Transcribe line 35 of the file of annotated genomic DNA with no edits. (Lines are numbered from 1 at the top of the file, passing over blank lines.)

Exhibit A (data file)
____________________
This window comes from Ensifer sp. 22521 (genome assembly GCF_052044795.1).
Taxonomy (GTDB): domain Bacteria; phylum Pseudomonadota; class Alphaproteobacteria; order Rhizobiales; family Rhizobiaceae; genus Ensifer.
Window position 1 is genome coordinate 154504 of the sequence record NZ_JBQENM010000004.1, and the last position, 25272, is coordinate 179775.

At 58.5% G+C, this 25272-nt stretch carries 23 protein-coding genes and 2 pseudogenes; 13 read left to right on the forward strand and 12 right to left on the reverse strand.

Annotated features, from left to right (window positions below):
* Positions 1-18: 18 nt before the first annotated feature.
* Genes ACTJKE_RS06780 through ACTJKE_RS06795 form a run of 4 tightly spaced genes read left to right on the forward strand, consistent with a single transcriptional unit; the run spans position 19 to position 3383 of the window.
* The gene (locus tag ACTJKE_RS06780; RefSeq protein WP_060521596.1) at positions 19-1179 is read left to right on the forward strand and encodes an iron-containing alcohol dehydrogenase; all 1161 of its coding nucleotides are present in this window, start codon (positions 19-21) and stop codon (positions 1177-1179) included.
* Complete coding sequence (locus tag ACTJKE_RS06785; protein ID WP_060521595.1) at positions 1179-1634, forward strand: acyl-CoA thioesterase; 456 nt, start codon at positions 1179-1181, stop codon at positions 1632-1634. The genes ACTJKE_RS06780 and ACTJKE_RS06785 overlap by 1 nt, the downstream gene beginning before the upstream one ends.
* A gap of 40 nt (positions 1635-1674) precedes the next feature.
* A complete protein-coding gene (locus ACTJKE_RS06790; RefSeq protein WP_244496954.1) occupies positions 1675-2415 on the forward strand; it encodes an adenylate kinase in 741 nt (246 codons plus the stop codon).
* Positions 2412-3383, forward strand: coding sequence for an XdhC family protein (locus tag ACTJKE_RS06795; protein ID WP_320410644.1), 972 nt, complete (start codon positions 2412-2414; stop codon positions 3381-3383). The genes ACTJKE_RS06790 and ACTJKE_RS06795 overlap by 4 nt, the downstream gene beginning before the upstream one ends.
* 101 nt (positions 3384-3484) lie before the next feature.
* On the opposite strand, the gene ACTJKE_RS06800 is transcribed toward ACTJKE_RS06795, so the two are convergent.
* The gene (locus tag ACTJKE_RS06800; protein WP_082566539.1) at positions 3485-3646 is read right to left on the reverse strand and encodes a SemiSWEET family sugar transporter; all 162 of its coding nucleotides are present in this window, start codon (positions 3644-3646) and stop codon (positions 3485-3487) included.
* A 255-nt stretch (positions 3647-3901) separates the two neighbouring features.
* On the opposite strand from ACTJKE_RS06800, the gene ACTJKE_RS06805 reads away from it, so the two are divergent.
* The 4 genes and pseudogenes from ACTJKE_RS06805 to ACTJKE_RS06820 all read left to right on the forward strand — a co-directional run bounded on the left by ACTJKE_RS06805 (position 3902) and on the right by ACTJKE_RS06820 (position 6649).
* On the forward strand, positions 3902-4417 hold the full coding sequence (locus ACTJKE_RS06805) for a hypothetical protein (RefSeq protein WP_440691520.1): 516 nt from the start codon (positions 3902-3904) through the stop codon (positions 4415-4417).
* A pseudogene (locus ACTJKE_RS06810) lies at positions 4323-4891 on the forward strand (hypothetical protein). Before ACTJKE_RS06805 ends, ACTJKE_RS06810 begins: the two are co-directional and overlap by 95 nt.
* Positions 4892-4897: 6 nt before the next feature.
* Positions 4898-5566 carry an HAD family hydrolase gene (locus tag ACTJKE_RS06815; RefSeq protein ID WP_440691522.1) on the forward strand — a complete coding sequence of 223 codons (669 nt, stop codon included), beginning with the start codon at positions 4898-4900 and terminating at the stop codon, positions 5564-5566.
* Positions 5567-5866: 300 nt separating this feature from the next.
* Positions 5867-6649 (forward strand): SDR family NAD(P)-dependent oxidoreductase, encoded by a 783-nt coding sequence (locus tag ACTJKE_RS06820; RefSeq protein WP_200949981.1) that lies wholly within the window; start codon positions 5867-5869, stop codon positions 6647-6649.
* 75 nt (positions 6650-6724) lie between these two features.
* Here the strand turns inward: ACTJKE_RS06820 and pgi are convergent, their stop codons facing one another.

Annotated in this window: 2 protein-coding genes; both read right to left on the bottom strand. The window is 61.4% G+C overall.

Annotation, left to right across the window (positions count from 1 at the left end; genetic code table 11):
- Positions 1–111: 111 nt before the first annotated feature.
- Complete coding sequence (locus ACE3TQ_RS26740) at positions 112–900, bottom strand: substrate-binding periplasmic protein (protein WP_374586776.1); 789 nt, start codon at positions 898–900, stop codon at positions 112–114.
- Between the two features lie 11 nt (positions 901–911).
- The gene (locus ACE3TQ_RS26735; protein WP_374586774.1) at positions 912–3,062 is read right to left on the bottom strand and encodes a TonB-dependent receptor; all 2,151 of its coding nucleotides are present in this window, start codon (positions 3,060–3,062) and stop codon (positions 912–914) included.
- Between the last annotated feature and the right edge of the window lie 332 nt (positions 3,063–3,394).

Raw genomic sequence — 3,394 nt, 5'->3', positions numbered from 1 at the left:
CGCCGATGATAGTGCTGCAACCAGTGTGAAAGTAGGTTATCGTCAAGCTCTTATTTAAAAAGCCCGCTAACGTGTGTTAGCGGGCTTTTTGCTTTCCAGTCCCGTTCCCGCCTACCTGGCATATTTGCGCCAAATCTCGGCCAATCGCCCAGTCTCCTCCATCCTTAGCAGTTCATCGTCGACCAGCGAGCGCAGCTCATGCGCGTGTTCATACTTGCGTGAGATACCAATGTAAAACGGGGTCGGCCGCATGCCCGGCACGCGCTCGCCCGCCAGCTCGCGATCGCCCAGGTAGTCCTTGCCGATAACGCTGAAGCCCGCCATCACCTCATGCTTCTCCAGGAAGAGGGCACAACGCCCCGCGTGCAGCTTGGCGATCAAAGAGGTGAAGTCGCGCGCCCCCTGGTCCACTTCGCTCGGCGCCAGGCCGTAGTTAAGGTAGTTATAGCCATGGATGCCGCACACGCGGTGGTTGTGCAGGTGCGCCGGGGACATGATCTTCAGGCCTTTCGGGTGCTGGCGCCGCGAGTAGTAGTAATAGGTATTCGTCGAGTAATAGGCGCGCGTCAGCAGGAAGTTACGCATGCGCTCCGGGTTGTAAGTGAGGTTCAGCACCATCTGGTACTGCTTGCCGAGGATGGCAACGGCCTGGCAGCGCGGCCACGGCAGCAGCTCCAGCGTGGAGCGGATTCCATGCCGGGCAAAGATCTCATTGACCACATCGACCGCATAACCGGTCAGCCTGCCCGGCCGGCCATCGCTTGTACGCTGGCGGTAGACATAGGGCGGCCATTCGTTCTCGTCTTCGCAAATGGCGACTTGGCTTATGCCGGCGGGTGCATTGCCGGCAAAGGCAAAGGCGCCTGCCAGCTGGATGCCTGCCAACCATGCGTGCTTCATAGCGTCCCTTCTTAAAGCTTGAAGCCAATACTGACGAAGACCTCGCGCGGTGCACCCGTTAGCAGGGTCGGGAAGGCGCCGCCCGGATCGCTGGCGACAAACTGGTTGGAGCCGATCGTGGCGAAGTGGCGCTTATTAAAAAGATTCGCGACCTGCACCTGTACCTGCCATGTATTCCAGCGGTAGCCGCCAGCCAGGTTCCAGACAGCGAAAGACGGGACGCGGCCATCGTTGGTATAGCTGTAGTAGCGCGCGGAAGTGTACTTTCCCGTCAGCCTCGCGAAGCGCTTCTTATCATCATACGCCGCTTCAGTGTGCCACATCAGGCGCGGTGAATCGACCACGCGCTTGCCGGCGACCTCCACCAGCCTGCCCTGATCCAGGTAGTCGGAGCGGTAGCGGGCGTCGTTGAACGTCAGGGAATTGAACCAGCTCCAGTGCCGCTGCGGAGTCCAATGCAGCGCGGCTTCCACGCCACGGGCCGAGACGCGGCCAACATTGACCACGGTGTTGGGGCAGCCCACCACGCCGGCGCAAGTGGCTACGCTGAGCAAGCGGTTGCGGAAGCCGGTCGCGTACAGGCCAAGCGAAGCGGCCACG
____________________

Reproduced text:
CGCCGATGATAGTGCTGCAACCAGTGTGAAAGTAGGTTATCGTCAAGCTCTTATTTAAAAAGCCCGCTAACGTGTGTTAGCGGGCTTTTTGCTTTCCAGTCCCGTTCCCGCCTACCTGGCATATTTGCGCCAAATCTCGGCCAATCGCCCAGTCTCCTCCATCCTTAGCAGTTCATCGTCGACCAGCGAGCGCAGCTCATGCGCGTGTTCATACTTGCGTGAGATACCAATGTAAAACGGGGTCGGCCGCATGCCCGGCACGCGCTCGCCCGCCAGCTCGCGATCGCCCAGGTAGTCCTTGCCGATAACGCTGAAGCCCGCCATCACCTCATGCTTCTCCAGGAAGAGGGCACAACGCCCCGCGTGCAGCTTGGCGATCAAAGAGGTGAAGTCGCGCGCCCCCTGGTCCACTTCGCTCGGCGCCAGGCCGTAGTTAAGGTAGTTATAGCCATGGATGCCGCACACGCGGTGGTTGTGCAGGTGCGCCGGGGACATGATCTTCAGGCCTTTCGGGTGCTGGCGCCGCGAGTAGTAGTAATAGGTATTCGTCGAGTAATAGGCGCGCGTCAGCAGGAAGTTACGCATGCGCTCCGGGTTGTAAGTGAGGTTCAGCACCATCTGGTACTGCTTGCCGAGGATGGCAACGGCCTGGCAGCGCGGCCACGGCAGCAGCTCCAGCGTGGAGCGGATTCCATGCCGGGCAAAGATCTCATTGACCACATCGACCGCATAACCGGTCAGCCTGCCCGGCCGGCCATCGCTTGTACGCTGGCGGTAGACATAGGGCGGCCATTCGTTCTCGTCTTCGCAAATGGCGACTTGGCTTATGCCGGCGGGTGCATTGCCGGCAAAGGCAAAGGCGCCTGCCAGCTGGATGCCTGCCAACCATGCGTGCTTCATAGCGTCCCTTCTTAAAGCTTGAAGCCAATACTGACGAAGACCTCGCGCGGTGCACCCGTTAGCAGGGTCGGGAAGGCGCCGCCCGGATCGCTGGCGACAAACTGGTTGGAGCCGATCGTGGCGAAGTGGCGCTTATTAAAAAGATTCGCGACCTGCACCTGTACCTGCCATGTATTCCAGCGGTAGCCGCCAGCCAGGTTCCAGACAGCGAAAGACGGGACGCGGCCATCGTTGGTATAGCTGTAGTAGCGCGCGGAAGTGTACTTTCCCGTCAGCCTCGCGAAGCGCTTCTTATCATCATACGCCGCTTCAGTGTGCCACATCAGGCGCGGTGAATCGACCACGCGCTTGCCGGCGACCTCCACCAGCCTGCCCTGATCCAGGTAGTCGGAGCGGTAGCGGGCGTCGTTGAACGTCAGGGAATTGAACCAGCTCCAGTGCCGCTGCGGAGTCCAATGCAGCGCGGCTTCCACGCCACGGGCCGAGACGCGGCCAACATTGACCACGGTGTTGGGGCAGCCCACCACGCCGGCGCAAGTGGCTACGCTGAGCAAGCGGTTGCGGAAGCCGGTCGCGTACAGGCCAAGCGAAGCGGCCACG